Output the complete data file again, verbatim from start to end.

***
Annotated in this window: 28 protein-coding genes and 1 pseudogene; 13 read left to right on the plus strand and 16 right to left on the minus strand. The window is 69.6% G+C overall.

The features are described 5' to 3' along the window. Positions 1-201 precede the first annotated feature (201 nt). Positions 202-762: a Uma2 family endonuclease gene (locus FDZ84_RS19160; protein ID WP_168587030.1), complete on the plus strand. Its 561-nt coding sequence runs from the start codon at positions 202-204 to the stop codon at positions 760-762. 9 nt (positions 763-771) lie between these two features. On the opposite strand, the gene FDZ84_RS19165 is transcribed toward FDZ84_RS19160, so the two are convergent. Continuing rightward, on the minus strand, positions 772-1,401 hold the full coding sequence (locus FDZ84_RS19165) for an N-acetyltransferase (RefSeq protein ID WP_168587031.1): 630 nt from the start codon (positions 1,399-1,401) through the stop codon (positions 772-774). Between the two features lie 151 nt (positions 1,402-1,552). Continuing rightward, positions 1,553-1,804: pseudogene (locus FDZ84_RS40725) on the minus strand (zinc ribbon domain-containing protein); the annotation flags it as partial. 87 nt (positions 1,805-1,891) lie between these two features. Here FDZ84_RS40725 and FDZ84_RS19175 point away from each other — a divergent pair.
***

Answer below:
Annotated in this window: 28 protein-coding genes and 1 pseudogene; 13 read left to right on the plus strand and 16 right to left on the minus strand. The window is 69.6% G+C overall.

The features are described 5' to 3' along the window. Positions 1-201 precede the first annotated feature (201 nt). Positions 202-762: a Uma2 family endonuclease gene (locus FDZ84_RS19160; protein ID WP_168587030.1), complete on the plus strand. Its 561-nt coding sequence runs from the start codon at positions 202-204 to the stop codon at positions 760-762. 9 nt (positions 763-771) lie between these two features. On the opposite strand, the gene FDZ84_RS19165 is transcribed toward FDZ84_RS19160, so the two are convergent. Continuing rightward, on the minus strand, positions 772-1,401 hold the full coding sequence (locus FDZ84_RS19165) for an N-acetyltransferase (RefSeq protein ID WP_168587031.1): 630 nt from the start codon (positions 1,399-1,401) through the stop codon (positions 772-774). Between the two features lie 151 nt (positions 1,402-1,552). Continuing rightward, positions 1,553-1,804: pseudogene (locus FDZ84_RS40725) on the minus strand (zinc ribbon domain-containing protein); the annotation flags it as partial. 87 nt (positions 1,805-1,891) lie between these two features. Here FDZ84_RS40725 and FDZ84_RS19175 point away from each other — a divergent pair.